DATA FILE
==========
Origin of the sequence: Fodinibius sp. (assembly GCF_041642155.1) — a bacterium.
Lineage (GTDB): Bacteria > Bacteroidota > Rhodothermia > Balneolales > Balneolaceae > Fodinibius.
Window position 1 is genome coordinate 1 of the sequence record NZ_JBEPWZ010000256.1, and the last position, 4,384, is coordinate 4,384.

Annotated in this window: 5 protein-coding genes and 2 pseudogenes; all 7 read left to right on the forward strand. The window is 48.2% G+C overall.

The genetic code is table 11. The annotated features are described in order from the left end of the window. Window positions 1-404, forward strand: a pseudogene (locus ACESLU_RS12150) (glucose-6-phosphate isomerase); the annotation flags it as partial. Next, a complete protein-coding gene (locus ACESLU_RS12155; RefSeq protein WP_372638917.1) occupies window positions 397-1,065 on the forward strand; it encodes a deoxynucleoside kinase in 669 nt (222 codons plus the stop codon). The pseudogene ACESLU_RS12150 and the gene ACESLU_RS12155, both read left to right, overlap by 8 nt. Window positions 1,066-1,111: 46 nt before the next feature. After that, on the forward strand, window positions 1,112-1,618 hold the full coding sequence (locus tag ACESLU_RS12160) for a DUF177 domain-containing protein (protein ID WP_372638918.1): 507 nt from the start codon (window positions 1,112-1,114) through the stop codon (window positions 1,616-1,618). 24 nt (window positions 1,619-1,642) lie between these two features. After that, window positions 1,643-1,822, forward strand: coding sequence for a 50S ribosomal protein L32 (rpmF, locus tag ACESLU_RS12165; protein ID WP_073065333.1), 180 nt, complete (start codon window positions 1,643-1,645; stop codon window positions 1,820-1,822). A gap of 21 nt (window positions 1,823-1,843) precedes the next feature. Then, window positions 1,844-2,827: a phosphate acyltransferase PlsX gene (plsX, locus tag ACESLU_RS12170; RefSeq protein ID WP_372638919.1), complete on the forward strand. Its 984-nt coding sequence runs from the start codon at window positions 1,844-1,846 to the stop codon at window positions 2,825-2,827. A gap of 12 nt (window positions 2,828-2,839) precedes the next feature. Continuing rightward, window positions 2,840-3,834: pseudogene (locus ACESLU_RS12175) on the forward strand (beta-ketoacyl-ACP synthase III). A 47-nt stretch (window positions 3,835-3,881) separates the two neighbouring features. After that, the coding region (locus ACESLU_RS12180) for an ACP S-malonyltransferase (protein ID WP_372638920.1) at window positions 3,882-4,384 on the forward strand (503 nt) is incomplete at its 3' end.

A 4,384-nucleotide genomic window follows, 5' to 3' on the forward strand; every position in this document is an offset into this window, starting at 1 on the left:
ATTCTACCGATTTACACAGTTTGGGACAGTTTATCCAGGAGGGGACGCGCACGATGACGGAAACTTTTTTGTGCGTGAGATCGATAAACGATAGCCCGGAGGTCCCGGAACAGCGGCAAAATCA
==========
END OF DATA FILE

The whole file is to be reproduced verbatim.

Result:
Origin of the sequence: Fodinibius sp. (assembly GCF_041642155.1) — a bacterium.
Lineage (GTDB): Bacteria > Bacteroidota > Rhodothermia > Balneolales > Balneolaceae > Fodinibius.
Window position 1 is genome coordinate 1 of the sequence record NZ_JBEPWZ010000256.1, and the last position, 4,384, is coordinate 4,384.

Annotated in this window: 5 protein-coding genes and 2 pseudogenes; all 7 read left to right on the forward strand. The window is 48.2% G+C overall.

The genetic code is table 11. The annotated features are described in order from the left end of the window. Window positions 1-404, forward strand: a pseudogene (locus ACESLU_RS12150) (glucose-6-phosphate isomerase); the annotation flags it as partial. Next, a complete protein-coding gene (locus ACESLU_RS12155; RefSeq protein WP_372638917.1) occupies window positions 397-1,065 on the forward strand; it encodes a deoxynucleoside kinase in 669 nt (222 codons plus the stop codon). The pseudogene ACESLU_RS12150 and the gene ACESLU_RS12155, both read left to right, overlap by 8 nt. Window positions 1,066-1,111: 46 nt before the next feature. After that, on the forward strand, window positions 1,112-1,618 hold the full coding sequence (locus tag ACESLU_RS12160) for a DUF177 domain-containing protein (protein ID WP_372638918.1): 507 nt from the start codon (window positions 1,112-1,114) through the stop codon (window positions 1,616-1,618). 24 nt (window positions 1,619-1,642) lie between these two features. After that, window positions 1,643-1,822, forward strand: coding sequence for a 50S ribosomal protein L32 (rpmF, locus tag ACESLU_RS12165; protein ID WP_073065333.1), 180 nt, complete (start codon window positions 1,643-1,645; stop codon window positions 1,820-1,822). A gap of 21 nt (window positions 1,823-1,843) precedes the next feature. Then, window positions 1,844-2,827: a phosphate acyltransferase PlsX gene (plsX, locus tag ACESLU_RS12170; RefSeq protein ID WP_372638919.1), complete on the forward strand. Its 984-nt coding sequence runs from the start codon at window positions 1,844-1,846 to the stop codon at window positions 2,825-2,827. A gap of 12 nt (window positions 2,828-2,839) precedes the next feature. Continuing rightward, window positions 2,840-3,834: pseudogene (locus ACESLU_RS12175) on the forward strand (beta-ketoacyl-ACP synthase III). A 47-nt stretch (window positions 3,835-3,881) separates the two neighbouring features. After that, the coding region (locus ACESLU_RS12180) for an ACP S-malonyltransferase (protein ID WP_372638920.1) at window positions 3,882-4,384 on the forward strand (503 nt) is incomplete at its 3' end.

A 4,384-nucleotide genomic window follows, 5' to 3' on the forward strand; every position in this document is an offset into this window, starting at 1 on the left:
ATTCTACCGATTTACACAGTTTGGGACAGTTTATCCAGGAGGGGACGCGCACGATGACGGAAACTTTTTTGTGCGTGAGATCGATAAACGATAGCCCGGAGGTCCCGGAACAGCGGCAAAATCA